...another idea I recently had was to do some old style 3D, no textures, all software just for fun. You know, those full flat shaded worlds.

Even though Duke Nukem is one of my favorite games of all time

Agreed. I loved all of the games mentioned for different reasons, so I really dislike comparing them as they all are their own thing. System Shock 2 was amazing in it's day as was Unreal and Half-Life... I certainly liked them all for different reasons.

I spent a lot of hours making Duke3D levels. Doom and Unreal Tournament levels as well. I miss those days. We just don't see that anymore, or things have gotten too complex and the fun seems sucked out of it all. There's something about no internet and just directly connecting to a friend and having all nighters blasting each other's brains out that was awesome. I still remember DOOM had a limit of either 99 or 100 kills then it wrapped around. One night a friend and I stayed up all night until sunrise on one level I made and we wrapped the score around to 4 kills each (so, 103 or 104 kills each). Good times.

l j
Member #10,584
January 2009
avatar

Maybe someone here will think it's cool!

So I've been working on a game relationship database (GameDB) library, good for mapping standard relationships in things like RPGs and MMOs, called Discworld [github.com]. In the GameDB, an Action is a relationship between Resource(s). For example, smithing (Action) an Iron full helmet (item Resource) consumes two iron bars (item Resource) and produces an iron full helmet (item Resource) while giving 50 smithing XP (skill Resource) and requiring level 22 smithing (skill Resource). This relationship can modeled easily in the GameDB: there's inputs (consumes a Resource), outputs (creates a Resource), and requirements (neither consumes nor produces a Resource, but is still required to satisfy the Action).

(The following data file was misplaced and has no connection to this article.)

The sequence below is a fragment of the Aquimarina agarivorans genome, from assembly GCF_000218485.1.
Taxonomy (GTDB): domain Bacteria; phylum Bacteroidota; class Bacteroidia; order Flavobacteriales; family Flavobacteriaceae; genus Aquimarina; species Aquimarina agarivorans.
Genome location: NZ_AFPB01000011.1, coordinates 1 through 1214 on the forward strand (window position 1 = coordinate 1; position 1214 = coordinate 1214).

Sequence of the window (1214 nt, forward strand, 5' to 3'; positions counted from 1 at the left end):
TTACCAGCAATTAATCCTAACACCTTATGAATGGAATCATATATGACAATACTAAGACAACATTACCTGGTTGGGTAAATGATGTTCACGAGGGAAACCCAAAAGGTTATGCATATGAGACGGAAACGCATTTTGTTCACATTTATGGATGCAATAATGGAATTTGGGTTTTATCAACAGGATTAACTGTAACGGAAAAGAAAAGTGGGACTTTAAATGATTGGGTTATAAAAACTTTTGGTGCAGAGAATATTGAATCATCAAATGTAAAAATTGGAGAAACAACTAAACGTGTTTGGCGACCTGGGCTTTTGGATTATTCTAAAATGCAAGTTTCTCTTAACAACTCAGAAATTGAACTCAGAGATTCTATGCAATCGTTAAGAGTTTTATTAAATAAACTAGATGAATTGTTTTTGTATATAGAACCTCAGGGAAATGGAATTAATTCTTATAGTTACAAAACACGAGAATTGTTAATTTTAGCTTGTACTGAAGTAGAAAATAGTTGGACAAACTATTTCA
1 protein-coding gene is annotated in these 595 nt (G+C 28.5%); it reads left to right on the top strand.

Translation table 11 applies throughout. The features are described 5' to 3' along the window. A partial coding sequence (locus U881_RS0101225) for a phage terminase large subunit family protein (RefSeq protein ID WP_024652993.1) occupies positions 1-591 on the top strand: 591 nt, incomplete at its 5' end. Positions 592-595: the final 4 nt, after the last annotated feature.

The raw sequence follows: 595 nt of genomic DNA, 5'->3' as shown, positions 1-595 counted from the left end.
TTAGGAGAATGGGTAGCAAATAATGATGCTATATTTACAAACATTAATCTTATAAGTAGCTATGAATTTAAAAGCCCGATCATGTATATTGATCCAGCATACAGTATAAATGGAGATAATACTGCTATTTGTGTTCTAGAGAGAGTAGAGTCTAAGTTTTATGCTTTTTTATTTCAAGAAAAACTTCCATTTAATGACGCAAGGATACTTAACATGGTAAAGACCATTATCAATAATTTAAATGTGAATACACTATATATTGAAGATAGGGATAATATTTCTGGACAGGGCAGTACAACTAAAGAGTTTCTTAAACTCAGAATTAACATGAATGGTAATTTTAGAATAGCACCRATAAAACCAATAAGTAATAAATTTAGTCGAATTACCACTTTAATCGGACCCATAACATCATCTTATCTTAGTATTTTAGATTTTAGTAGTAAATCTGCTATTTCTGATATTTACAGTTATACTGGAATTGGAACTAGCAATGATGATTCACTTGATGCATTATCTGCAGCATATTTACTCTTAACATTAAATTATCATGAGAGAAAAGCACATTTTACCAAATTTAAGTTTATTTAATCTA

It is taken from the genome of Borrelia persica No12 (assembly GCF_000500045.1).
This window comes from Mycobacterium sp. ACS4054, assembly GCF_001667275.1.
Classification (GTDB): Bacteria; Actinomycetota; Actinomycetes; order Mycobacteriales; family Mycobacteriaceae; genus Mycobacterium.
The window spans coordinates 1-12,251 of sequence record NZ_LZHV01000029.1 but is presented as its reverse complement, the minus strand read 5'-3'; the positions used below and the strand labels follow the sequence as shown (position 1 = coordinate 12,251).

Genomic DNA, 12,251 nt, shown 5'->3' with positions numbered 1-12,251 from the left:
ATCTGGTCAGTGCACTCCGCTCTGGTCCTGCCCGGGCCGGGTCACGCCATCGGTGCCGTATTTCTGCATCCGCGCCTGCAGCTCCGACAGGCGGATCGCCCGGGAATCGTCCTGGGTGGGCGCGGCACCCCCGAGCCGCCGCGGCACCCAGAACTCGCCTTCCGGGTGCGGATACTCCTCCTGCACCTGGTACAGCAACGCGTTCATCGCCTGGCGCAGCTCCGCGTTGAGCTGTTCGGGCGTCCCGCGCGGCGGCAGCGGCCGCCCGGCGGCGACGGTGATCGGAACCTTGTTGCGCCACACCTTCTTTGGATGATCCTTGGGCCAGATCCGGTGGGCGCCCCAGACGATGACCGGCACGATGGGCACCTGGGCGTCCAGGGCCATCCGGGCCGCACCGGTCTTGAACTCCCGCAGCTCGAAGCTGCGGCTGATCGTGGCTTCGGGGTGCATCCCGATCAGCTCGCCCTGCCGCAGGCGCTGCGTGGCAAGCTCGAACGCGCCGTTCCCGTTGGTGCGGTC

For my game, I created a DSL in Lua to construct the GameDB from some logic, some data.

I think it's cool. I like DSL's implemented in an existing programming language. They can make code cleaner without complicating the build process. Sometimes they can be kinda stupid, like Common Lisp's loop macro, although nice, having a standard commonly used construct implement an entire DSL seems overkill.

I like internal DSL's for parsers like FParsec and Boost.Spirit, never liked yacc and whatever. Boost.Spirit can lead to horrible compiler messages though.

Although perhaps a bit of a stretch to call a DSL, I've made this. (somewhat inspired by Unity's new ECS system)

 public class Data
        {
            public int Length;
            public RwDataStream<Position> Positions;
            public RoDataStream<Heading> Headings;
            [Exclude] public ParticleTag ExcludeParticleTag;
        }
        [Group] public Data data;

I'm trying to make an actual DSL to make it easier and less error-prone, but it won't be an embedded language.

Edgar Reynaldo
Member #8,592
May 2007
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Niunio
Member #1,975
March 2002
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@bamccaig & @Chris Katko: I think I understand now, and it has sense. Thanks.

-----------------
Current projects: Allegro.pas | MinGRo

Neil Roy
Member #2,229
April 2002
avatar

I created this one a few years ago. They're MUCH larger now of course. My first hard drive was 40Megs, one of these 32G microSD cards could hold roughly 800 of those hard drives now.